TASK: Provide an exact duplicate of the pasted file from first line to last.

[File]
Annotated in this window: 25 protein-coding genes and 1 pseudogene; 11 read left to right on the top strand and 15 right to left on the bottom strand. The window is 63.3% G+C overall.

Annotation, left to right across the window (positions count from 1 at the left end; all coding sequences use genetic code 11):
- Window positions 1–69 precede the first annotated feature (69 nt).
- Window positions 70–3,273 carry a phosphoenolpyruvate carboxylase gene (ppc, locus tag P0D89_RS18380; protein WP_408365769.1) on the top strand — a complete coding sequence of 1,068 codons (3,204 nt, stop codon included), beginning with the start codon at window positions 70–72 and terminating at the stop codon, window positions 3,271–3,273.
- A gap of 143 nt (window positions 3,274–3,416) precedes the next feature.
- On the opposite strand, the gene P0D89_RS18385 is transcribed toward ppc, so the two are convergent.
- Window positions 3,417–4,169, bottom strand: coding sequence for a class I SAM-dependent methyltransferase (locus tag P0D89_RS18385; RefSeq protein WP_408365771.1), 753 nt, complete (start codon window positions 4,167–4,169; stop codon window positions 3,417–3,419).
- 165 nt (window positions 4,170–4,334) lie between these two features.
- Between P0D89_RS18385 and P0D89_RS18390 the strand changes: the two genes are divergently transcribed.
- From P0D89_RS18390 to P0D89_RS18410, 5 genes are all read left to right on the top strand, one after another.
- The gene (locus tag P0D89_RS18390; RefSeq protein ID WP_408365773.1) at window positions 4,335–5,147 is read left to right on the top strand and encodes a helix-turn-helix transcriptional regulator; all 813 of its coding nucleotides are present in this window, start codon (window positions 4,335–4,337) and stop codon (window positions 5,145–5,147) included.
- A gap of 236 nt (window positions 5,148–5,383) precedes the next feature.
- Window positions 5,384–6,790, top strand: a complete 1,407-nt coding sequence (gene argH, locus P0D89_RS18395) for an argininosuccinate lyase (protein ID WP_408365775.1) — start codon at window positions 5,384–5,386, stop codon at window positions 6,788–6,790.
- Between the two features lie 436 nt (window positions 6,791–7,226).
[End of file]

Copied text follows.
Annotated in this window: 25 protein-coding genes and 1 pseudogene; 11 read left to right on the top strand and 15 right to left on the bottom strand. The window is 63.3% G+C overall.

Annotation, left to right across the window (positions count from 1 at the left end; all coding sequences use genetic code 11):
- Window positions 1–69 precede the first annotated feature (69 nt).
- Window positions 70–3,273 carry a phosphoenolpyruvate carboxylase gene (ppc, locus tag P0D89_RS18380; protein WP_408365769.1) on the top strand — a complete coding sequence of 1,068 codons (3,204 nt, stop codon included), beginning with the start codon at window positions 70–72 and terminating at the stop codon, window positions 3,271–3,273.
- A gap of 143 nt (window positions 3,274–3,416) precedes the next feature.
- On the opposite strand, the gene P0D89_RS18385 is transcribed toward ppc, so the two are convergent.
- Window positions 3,417–4,169, bottom strand: coding sequence for a class I SAM-dependent methyltransferase (locus tag P0D89_RS18385; RefSeq protein WP_408365771.1), 753 nt, complete (start codon window positions 4,167–4,169; stop codon window positions 3,417–3,419).
- 165 nt (window positions 4,170–4,334) lie between these two features.
- Between P0D89_RS18385 and P0D89_RS18390 the strand changes: the two genes are divergently transcribed.
- From P0D89_RS18390 to P0D89_RS18410, 5 genes are all read left to right on the top strand, one after another.
- The gene (locus tag P0D89_RS18390; RefSeq protein ID WP_408365773.1) at window positions 4,335–5,147 is read left to right on the top strand and encodes a helix-turn-helix transcriptional regulator; all 813 of its coding nucleotides are present in this window, start codon (window positions 4,335–4,337) and stop codon (window positions 5,145–5,147) included.
- A gap of 236 nt (window positions 5,148–5,383) precedes the next feature.
- Window positions 5,384–6,790, top strand: a complete 1,407-nt coding sequence (gene argH, locus P0D89_RS18395) for an argininosuccinate lyase (protein ID WP_408365775.1) — start codon at window positions 5,384–5,386, stop codon at window positions 6,788–6,790.
- Between the two features lie 436 nt (window positions 6,791–7,226).